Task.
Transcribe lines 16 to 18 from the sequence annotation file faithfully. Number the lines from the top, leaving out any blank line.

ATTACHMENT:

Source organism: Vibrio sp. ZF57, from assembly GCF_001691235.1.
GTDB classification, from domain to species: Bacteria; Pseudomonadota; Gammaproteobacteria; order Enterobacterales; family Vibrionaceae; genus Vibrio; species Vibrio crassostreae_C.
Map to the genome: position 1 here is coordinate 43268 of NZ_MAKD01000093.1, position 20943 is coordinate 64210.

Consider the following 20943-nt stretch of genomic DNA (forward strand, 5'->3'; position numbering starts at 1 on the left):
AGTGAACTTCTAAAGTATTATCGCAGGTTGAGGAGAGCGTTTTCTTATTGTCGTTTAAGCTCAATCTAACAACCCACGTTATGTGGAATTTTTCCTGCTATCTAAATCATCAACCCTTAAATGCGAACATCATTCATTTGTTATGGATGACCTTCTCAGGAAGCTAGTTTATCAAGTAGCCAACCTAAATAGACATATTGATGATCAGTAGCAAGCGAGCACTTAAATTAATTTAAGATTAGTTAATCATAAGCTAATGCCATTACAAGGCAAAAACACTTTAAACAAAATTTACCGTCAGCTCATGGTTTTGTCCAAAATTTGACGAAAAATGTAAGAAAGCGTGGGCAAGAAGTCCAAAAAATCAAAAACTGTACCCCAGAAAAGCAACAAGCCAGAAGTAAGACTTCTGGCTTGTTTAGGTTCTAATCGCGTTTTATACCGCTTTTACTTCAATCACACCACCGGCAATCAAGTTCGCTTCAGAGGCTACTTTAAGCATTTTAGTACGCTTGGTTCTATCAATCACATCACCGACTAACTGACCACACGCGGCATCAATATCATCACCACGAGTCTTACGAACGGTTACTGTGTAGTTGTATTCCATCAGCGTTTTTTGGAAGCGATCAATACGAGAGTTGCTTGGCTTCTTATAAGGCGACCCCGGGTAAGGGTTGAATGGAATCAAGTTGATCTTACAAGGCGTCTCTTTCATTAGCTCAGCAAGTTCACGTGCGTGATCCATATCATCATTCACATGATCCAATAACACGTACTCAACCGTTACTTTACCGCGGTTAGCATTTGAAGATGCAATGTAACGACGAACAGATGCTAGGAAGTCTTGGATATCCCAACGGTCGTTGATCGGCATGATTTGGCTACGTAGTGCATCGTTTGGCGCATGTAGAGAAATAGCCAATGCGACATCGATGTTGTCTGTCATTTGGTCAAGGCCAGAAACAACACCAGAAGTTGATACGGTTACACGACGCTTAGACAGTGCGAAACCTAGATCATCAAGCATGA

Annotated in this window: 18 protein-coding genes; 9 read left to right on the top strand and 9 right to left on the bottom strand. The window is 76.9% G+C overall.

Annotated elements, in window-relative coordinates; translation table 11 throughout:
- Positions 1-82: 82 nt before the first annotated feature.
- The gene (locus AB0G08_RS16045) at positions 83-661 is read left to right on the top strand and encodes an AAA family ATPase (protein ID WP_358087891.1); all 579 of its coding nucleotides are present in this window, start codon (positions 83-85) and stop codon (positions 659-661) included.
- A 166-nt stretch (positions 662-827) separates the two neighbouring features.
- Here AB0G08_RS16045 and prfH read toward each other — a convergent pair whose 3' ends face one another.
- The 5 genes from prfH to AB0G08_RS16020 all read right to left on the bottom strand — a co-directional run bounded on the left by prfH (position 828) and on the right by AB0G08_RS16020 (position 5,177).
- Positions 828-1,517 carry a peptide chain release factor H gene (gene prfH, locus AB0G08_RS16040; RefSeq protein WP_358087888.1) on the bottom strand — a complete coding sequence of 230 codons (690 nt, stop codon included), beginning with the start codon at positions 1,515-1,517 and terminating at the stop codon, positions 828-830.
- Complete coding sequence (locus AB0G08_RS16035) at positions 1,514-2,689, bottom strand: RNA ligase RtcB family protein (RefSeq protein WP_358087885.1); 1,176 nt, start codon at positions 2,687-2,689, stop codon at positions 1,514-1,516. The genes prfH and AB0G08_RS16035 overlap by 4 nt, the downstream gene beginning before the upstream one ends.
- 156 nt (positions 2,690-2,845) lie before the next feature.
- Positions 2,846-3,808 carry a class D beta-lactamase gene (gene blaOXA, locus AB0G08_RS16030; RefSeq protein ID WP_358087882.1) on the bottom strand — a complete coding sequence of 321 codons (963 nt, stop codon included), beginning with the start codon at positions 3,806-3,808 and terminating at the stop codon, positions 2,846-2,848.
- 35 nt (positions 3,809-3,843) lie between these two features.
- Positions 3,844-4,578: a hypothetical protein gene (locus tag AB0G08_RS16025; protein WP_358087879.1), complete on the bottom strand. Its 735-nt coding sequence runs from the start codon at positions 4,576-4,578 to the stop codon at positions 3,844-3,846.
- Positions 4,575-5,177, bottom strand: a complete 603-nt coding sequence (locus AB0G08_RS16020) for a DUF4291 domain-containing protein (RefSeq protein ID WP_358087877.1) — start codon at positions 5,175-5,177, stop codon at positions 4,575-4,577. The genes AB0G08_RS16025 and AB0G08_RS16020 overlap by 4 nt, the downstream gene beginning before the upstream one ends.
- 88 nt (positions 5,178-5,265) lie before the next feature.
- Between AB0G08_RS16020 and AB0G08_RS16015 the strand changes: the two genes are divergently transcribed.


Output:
- Positions 2,846-3,808 carry a class D beta-lactamase gene (gene blaOXA, locus AB0G08_RS16030; RefSeq protein ID WP_358087882.1) on the bottom strand — a complete coding sequence of 321 codons (963 nt, stop codon included), beginning with the start codon at positions 3,806-3,808 and terminating at the stop codon, positions 2,846-2,848.
- 35 nt (positions 3,809-3,843) lie between these two features.
- Positions 3,844-4,578: a hypothetical protein gene (locus tag AB0G08_RS16025; protein WP_358087879.1), complete on the bottom strand. Its 735-nt coding sequence runs from the start codon at positions 4,576-4,578 to the stop codon at positions 3,844-3,846.